Warning: SPOILERS for Loki season 2.




  • The emotional ending of Loki season 2 was a fitting and satisfying culmination of Tom Hiddleston’s tenure in the MCU, defying fan theories and delivering a memorable finale.
  • Fan theories are encouraged by the MCU and filmmakers like Kevin Wright engage with them. Every frame is intentionally created to withstand scrutiny and engage with the audience.
  • While fan theories are fun and contribute to the success of the MCU, it’s important to remember that they are just theories. Filmmakers should have creative freedom and not be bound by fan expectations to ensure the future success of the franchise.

Loki season 2 ended with a bang, seeing Loki destroying the Temporal Loom and taking matters into his own hands—literally—by holding the infinite strands of the multiverse together. The emotional ending was a fitting culmination of Tom Hiddleston’s decade-plus tenure in the Marvel Cinematic Universe and a worthy potential end to Loki’s story. The surprising end of the season bucked many fan theories and ultimately delivered a satisfying and memorable finale.

Given the massive scope of season 2’s story, it’s no surprise that theories abound relating to things like how Loki sets up Avengers 5 and Deadpool 3. The MCU has encouraged fan theories since its inception, to the point where the filmmakers behind franchise projects are now very aware of the scrutiny surrounding them. Loki producer Kevin Wright touched on the phenomenon during a recent chat with Screen Rant and discussed his interaction with fan theories:

Kevin Wright: I’m going to admit, I love reading all that, and we would read all of it in season one, we would read everything afterwards, I would joke about it with Tom, all of it goes into the blender. Oftentimes, it’s not really influencing you other than you’re aware of it. And, something that Kate [Herron] and I talked a lot about in season 1 that led everything we did now in season 2 with Justin and Aaron was like, “We know people are watching it that way, and that every frame is going to be frozen and looked at, so anything that you’re putting there needs to be highly intentional, and be able to withstand the scrutiny of people looking at it.”

I think, to us — to me specifically — it’s a nice way to engage with the audience and be like, “I know you’re looking and we know that you’re looking, so we are going to put things there to acknowledge I know you’re looking. And maybe some of those things are pointing in the right direction, others might be there to purposely throw people off, or make them think one thing so that we can hit them harder with something else.” My one fun one that I saw this season — well, two things actually, one is that Jack, the manager of McDonald’s, was young Mobius. Never crossed their minds, that was very fun. And [the other is] that Mobius is maybe a variant of Odin. I was like, “That’s fun.”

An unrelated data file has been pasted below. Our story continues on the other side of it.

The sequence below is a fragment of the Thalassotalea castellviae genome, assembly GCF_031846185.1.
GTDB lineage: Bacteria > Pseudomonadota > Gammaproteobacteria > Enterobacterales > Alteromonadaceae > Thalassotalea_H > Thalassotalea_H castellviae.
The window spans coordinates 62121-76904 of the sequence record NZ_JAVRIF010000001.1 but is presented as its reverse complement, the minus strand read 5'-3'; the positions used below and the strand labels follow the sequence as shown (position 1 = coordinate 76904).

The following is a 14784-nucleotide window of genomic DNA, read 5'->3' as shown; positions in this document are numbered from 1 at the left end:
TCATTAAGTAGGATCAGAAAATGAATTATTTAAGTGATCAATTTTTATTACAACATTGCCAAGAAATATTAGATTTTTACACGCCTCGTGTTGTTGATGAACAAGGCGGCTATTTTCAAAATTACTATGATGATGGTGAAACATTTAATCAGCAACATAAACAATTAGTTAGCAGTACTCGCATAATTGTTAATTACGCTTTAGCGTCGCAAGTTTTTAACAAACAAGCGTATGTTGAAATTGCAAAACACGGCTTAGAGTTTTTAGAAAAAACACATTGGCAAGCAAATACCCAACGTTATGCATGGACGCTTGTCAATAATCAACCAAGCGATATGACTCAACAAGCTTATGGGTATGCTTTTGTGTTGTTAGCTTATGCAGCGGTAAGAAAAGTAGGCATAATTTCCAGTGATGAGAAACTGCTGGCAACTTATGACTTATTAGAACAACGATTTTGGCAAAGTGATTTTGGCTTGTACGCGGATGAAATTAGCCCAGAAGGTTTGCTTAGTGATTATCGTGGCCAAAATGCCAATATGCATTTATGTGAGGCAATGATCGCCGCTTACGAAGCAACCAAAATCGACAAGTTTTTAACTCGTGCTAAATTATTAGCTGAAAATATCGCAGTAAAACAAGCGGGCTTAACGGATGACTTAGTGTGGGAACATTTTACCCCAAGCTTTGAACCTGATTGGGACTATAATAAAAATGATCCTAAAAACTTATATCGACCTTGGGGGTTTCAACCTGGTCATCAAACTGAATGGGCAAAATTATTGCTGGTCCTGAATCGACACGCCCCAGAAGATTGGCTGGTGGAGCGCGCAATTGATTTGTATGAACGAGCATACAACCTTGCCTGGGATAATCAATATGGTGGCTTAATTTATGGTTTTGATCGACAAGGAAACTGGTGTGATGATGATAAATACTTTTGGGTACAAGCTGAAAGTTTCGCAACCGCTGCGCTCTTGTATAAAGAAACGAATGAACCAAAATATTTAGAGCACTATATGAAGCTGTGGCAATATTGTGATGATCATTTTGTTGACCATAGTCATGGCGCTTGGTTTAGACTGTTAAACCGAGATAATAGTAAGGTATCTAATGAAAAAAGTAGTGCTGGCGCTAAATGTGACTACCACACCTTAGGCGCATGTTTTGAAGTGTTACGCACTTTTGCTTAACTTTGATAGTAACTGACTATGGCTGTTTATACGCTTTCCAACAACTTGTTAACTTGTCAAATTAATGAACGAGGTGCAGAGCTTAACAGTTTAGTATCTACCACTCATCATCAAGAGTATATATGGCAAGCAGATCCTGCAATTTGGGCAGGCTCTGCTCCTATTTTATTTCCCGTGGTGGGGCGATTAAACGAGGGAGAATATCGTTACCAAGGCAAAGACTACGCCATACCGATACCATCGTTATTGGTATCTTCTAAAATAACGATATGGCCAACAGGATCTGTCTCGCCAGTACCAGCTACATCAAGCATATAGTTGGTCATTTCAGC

So, I don’t know, we’re looking, at least I’m looking, Justin and Aaron would frequently tell me to stop looking and I’m like, “I can’t help it. I love it!” And I think the show is better because of that, though, because we are engaging with it.

Why MCU Fan Theories Can Be Fun (& When They Go Too Far)

Fan theories are, in many ways, key to the success of the Marvel Cinematic Universe. They’re a fun way for viewers to engage with the latest film or show; whether or not an audience member has read a relevant comic, they can easily have a discussion with friends about their MCU predictions. The more comic-oriented fans can lend their knowledge to the discussion as well, suggesting things like the idea that Loki is Doctor Doom’s replacement in Avengers 6.

The interconnected nature of the MCU makes fan theories even more fun and viable, and it’s interesting to hear that people like Kevin Wright in positions of power are tracking them.

The theory that Loki’s powers can cause Iron Man’s MCU return is intriguing for fans, and likely enjoyable for the people who have almost definitely had boardroom discussions about similar concepts. Whether something like that theory will be addressed in the future, on the other hand, is another story.

Ultimately, Wright’s discussion of the varied ways in which MCU filmmakers account for fan theories is important to keep in mind. Fan theories are just that, and although people like Kevin Wright engage with them, they can become destructive to the audience experience when they turn into hard expectations. Filmmakers behind MCU entries like Loki deserve creative license and the trust of their audience; it’s a danger to the creative success of future projects to be beholden to the whims of theories, no matter how fun they may be.

Key Release Dates

Leave a Reply

Your email address will not be published. Required fields are marked *